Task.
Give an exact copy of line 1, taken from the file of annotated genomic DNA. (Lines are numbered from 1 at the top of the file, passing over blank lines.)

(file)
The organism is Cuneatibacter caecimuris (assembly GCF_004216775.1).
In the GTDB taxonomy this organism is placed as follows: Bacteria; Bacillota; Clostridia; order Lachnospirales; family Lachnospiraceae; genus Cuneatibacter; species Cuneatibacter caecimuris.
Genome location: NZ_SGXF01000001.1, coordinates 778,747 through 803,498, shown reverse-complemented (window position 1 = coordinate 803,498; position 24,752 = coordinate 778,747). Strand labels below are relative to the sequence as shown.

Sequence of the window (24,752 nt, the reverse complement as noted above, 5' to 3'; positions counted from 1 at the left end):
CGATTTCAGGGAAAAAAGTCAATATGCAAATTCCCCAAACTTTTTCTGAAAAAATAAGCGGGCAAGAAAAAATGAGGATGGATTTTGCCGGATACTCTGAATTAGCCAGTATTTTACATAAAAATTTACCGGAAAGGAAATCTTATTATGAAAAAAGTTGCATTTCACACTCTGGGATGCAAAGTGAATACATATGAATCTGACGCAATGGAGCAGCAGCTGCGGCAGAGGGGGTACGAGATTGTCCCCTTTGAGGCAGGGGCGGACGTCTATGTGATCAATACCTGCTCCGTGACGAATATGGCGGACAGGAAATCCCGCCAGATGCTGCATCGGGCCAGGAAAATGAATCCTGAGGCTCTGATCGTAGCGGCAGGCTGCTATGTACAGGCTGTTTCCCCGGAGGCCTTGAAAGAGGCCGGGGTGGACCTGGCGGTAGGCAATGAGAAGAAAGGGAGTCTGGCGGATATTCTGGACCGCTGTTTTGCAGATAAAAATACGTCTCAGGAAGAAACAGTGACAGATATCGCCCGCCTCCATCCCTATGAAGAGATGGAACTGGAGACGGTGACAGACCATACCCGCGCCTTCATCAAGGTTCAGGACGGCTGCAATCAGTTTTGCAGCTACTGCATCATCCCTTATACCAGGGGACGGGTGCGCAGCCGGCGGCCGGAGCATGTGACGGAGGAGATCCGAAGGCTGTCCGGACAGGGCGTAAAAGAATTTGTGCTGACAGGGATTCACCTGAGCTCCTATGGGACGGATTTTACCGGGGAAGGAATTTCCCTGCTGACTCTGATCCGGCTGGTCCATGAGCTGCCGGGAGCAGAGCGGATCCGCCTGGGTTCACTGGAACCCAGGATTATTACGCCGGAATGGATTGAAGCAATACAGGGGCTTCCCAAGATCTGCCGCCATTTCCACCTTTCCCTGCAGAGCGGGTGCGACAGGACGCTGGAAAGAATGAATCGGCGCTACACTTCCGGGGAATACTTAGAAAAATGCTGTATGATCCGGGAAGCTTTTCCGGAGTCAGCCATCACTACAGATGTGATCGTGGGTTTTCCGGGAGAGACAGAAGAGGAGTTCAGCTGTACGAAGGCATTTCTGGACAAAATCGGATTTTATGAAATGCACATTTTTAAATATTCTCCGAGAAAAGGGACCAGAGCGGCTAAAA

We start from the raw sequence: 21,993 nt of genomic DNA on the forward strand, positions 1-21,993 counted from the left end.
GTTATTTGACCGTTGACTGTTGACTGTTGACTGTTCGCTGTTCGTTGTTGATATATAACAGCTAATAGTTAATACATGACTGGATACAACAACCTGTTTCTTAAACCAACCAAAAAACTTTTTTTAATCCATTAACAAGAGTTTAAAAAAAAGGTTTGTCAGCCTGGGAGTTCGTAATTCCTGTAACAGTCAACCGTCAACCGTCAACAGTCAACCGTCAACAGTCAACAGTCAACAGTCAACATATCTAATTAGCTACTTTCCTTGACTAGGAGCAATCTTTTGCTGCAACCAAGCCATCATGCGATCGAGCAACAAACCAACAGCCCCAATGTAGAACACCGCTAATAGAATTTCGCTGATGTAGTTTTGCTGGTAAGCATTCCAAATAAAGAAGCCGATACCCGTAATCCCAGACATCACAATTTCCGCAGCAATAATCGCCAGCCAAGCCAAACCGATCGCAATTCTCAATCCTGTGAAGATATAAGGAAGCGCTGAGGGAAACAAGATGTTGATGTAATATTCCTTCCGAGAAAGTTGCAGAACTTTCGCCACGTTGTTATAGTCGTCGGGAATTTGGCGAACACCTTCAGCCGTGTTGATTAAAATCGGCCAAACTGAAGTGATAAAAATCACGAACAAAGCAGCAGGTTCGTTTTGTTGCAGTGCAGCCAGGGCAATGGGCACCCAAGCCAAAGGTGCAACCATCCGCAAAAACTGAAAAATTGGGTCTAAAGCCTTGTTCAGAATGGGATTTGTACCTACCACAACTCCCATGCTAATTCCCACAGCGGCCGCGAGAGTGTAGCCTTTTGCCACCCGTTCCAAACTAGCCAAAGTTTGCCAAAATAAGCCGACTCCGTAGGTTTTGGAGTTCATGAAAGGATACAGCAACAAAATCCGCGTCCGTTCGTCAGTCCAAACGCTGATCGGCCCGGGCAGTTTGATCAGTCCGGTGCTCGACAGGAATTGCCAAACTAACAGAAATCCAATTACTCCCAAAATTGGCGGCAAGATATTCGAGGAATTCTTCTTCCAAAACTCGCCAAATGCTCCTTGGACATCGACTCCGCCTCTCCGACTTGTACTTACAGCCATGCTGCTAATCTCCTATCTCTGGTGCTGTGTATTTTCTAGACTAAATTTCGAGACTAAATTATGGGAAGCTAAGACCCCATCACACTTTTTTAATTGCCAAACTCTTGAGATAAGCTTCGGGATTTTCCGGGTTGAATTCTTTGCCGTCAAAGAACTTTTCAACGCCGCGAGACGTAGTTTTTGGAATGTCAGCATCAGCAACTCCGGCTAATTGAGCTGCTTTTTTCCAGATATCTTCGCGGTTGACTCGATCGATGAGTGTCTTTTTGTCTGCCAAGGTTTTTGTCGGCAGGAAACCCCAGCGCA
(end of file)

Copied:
The organism is Cuneatibacter caecimuris (assembly GCF_004216775.1).